Incidence and risk factors for major bleeding among patients undergoing percutaneous coronary intervention: Findings from the Norwegian Coronary Stent Trial (NORSTENT)
Journal article, Peer reviewed
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Original versionPLOS ONE. 2021, 16 (3), e0247358. 10.1371/journal.pone.0247358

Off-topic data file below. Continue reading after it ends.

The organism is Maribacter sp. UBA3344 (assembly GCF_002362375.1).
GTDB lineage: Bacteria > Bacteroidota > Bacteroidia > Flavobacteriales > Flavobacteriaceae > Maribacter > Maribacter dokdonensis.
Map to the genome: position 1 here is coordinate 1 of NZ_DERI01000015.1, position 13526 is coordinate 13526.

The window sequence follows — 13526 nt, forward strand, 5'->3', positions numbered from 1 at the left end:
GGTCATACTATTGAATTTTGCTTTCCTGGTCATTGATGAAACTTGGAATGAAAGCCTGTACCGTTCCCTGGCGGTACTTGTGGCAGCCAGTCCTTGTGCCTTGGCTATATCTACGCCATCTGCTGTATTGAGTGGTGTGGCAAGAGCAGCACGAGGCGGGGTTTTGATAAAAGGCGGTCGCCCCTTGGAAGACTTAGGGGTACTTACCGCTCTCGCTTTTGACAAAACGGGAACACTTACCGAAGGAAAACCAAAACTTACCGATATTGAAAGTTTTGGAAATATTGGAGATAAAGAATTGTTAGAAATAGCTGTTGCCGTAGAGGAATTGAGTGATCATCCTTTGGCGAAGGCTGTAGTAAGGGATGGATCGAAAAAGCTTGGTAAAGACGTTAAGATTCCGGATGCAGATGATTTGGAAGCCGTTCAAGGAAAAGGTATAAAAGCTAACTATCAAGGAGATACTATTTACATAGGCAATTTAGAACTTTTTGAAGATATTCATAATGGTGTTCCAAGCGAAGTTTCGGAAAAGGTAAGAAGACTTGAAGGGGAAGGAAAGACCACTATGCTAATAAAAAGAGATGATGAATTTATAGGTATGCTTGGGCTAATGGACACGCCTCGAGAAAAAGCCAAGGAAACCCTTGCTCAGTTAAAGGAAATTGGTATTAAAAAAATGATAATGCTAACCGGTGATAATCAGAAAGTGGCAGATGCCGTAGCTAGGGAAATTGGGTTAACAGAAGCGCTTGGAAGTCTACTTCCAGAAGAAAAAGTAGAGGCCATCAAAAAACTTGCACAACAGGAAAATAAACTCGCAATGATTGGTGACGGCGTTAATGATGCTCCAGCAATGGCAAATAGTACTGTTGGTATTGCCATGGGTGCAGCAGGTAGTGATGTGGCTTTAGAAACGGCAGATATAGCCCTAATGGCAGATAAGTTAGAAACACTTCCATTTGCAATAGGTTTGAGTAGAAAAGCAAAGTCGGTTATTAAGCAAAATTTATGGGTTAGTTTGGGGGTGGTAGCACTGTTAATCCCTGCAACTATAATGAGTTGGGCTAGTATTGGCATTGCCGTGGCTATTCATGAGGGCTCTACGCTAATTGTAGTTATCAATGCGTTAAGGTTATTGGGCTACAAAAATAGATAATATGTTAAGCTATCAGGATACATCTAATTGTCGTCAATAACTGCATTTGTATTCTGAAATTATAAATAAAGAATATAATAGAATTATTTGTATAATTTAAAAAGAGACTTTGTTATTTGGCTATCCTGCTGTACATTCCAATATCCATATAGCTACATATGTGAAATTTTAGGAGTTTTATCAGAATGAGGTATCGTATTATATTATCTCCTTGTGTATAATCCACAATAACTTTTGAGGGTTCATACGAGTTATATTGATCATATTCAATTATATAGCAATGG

Introduction Bleeding is a concern after percutaneous coronary intervention (PCI) and subsequent dual antiplatelet therapy (DAPT). We herein report the incidence and risk factors for major bleeding in the Norwegian Coronary Stent Trial (NORSTENT). Materials and methods NORSTENT was a randomized, double blind, pragmatic trial among patients with acute coronary syndrome or stable coronary disease undergoing PCI during 2008–11. The patients (N = 9,013) were randomized to receive either a drug-eluting stent or a bare-metal stent, and were treated with at least nine months of DAPT. The patients were followed for a median of five years, with Bleeding Academic Research Consortium (BARC) 3–5 major bleeding as one of the safety endpoints. We estimated cumulative incidence of major bleeding by a competing risks model and risk factors through cause-specific Cox models. Results The 12-month cumulative incidence of major bleeding was 2.3%. Independent risk factors for major bleeding were chronic kidney disease, low bodyweight (< 60 kilograms), diabetes mellitus, and advanced age (> 80 years). A myocardial infarction (MI) or PCI during follow-up increased the risk of major bleeding (HR = 1.67, 95% CI 1-29-2.15). Conclusions The 12-month cumulative incidence of major bleeding in NORSTENT was higher than reported in previous, explanatory trials. This analysis strengthens the role of chronic kidney disease, advanced age, and low bodyweight as risk factors for major bleeding among patients receiving DAPT after PCI. The presence of diabetes mellitus or recurrent MI among patients is furthermore a signal of increased bleeding risk.